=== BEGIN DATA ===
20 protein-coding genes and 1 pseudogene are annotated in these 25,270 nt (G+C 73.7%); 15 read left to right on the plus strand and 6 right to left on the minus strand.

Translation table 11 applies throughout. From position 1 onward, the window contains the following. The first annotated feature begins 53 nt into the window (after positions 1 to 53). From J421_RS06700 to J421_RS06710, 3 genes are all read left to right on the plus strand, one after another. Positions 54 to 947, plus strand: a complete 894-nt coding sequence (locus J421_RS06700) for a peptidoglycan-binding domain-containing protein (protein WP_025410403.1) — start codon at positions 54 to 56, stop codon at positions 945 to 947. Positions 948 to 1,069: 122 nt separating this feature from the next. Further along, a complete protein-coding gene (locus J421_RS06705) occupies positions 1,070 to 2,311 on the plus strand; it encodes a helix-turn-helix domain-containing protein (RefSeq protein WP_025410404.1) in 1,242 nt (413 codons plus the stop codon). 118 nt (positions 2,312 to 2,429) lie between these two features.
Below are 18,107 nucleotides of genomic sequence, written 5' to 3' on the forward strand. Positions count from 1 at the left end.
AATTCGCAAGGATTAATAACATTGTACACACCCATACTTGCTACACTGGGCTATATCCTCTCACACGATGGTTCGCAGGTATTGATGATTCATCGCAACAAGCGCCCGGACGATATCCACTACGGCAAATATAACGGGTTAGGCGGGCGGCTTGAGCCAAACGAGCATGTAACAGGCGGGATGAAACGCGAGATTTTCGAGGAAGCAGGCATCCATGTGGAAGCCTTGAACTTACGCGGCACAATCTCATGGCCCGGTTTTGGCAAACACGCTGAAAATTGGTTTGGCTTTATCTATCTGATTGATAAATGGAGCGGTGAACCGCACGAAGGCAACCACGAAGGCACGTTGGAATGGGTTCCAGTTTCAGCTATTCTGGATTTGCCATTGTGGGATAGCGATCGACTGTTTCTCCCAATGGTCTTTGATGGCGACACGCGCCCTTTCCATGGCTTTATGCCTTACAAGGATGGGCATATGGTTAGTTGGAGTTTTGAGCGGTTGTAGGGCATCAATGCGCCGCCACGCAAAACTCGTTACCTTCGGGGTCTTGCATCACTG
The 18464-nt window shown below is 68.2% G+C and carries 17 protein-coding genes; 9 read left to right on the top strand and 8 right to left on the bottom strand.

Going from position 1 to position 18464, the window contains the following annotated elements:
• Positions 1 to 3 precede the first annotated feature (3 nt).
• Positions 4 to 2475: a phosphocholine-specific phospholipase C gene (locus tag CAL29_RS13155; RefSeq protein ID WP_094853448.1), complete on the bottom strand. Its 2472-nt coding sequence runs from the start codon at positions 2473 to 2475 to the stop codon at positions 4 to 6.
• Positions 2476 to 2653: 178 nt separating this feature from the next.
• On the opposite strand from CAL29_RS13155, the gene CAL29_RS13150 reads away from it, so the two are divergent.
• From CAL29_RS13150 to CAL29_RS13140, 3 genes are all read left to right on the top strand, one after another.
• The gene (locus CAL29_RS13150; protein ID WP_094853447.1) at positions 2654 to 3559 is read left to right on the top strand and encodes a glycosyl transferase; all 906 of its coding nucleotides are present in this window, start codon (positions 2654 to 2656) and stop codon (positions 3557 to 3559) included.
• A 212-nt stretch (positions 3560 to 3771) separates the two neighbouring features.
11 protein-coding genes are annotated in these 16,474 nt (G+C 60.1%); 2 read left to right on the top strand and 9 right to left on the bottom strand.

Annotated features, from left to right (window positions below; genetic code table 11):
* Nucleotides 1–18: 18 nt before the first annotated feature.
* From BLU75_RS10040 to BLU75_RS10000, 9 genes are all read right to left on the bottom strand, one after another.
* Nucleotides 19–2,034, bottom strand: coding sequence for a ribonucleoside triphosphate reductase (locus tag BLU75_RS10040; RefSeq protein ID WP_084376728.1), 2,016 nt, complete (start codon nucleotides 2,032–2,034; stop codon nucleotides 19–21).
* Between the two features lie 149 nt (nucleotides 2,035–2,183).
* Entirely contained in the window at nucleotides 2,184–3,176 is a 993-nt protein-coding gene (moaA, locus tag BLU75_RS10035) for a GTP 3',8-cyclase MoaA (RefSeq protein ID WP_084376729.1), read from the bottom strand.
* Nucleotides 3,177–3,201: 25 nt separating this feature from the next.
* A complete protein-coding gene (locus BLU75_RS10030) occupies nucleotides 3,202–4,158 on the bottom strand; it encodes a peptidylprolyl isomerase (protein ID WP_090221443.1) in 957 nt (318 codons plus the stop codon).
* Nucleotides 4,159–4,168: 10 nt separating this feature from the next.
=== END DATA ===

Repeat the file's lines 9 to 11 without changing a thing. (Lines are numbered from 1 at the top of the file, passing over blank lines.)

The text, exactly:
• Positions 2476 to 2653: 178 nt separating this feature from the next.
• On the opposite strand from CAL29_RS13155, the gene CAL29_RS13150 reads away from it, so the two are divergent.
• From CAL29_RS13150 to CAL29_RS13140, 3 genes are all read left to right on the top strand, one after another.